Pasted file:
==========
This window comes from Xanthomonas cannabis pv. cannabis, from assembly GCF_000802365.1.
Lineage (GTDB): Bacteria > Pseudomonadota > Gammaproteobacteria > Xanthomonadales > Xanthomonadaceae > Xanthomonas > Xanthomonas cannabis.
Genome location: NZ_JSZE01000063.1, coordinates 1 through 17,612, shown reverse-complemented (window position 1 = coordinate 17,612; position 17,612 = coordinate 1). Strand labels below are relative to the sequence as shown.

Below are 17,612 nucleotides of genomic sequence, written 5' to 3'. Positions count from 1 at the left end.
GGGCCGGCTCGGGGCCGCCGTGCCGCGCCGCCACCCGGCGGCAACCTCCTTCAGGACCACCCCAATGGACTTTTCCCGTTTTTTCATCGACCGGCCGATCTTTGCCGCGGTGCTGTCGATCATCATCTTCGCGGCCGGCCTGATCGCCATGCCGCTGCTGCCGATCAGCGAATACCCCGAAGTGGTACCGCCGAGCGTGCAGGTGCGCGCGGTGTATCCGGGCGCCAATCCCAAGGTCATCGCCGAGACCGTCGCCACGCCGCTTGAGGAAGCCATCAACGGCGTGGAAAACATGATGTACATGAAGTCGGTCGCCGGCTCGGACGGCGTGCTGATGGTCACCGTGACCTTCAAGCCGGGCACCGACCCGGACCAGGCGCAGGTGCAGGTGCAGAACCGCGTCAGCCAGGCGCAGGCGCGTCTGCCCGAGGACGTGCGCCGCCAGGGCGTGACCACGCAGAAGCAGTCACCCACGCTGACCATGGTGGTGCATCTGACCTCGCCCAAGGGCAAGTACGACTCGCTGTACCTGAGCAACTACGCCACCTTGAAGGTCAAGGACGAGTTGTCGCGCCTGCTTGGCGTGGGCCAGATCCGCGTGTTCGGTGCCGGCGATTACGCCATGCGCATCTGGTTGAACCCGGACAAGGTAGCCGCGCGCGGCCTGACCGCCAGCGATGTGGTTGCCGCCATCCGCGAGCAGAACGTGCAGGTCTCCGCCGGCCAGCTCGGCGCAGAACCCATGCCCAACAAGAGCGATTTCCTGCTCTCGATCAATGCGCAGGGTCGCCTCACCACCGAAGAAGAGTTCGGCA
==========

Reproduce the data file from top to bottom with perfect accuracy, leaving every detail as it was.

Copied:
This window comes from Xanthomonas cannabis pv. cannabis, from assembly GCF_000802365.1.
Lineage (GTDB): Bacteria > Pseudomonadota > Gammaproteobacteria > Xanthomonadales > Xanthomonadaceae > Xanthomonas > Xanthomonas cannabis.
Genome location: NZ_JSZE01000063.1, coordinates 1 through 17,612, shown reverse-complemented (window position 1 = coordinate 17,612; position 17,612 = coordinate 1). Strand labels below are relative to the sequence as shown.

Below are 17,612 nucleotides of genomic sequence, written 5' to 3'. Positions count from 1 at the left end.
GGGCCGGCTCGGGGCCGCCGTGCCGCGCCGCCACCCGGCGGCAACCTCCTTCAGGACCACCCCAATGGACTTTTCCCGTTTTTTCATCGACCGGCCGATCTTTGCCGCGGTGCTGTCGATCATCATCTTCGCGGCCGGCCTGATCGCCATGCCGCTGCTGCCGATCAGCGAATACCCCGAAGTGGTACCGCCGAGCGTGCAGGTGCGCGCGGTGTATCCGGGCGCCAATCCCAAGGTCATCGCCGAGACCGTCGCCACGCCGCTTGAGGAAGCCATCAACGGCGTGGAAAACATGATGTACATGAAGTCGGTCGCCGGCTCGGACGGCGTGCTGATGGTCACCGTGACCTTCAAGCCGGGCACCGACCCGGACCAGGCGCAGGTGCAGGTGCAGAACCGCGTCAGCCAGGCGCAGGCGCGTCTGCCCGAGGACGTGCGCCGCCAGGGCGTGACCACGCAGAAGCAGTCACCCACGCTGACCATGGTGGTGCATCTGACCTCGCCCAAGGGCAAGTACGACTCGCTGTACCTGAGCAACTACGCCACCTTGAAGGTCAAGGACGAGTTGTCGCGCCTGCTTGGCGTGGGCCAGATCCGCGTGTTCGGTGCCGGCGATTACGCCATGCGCATCTGGTTGAACCCGGACAAGGTAGCCGCGCGCGGCCTGACCGCCAGCGATGTGGTTGCCGCCATCCGCGAGCAGAACGTGCAGGTCTCCGCCGGCCAGCTCGGCGCAGAACCCATGCCCAACAAGAGCGATTTCCTGCTCTCGATCAATGCGCAGGGTCGCCTCACCACCGAAGAAGAGTTCGGCA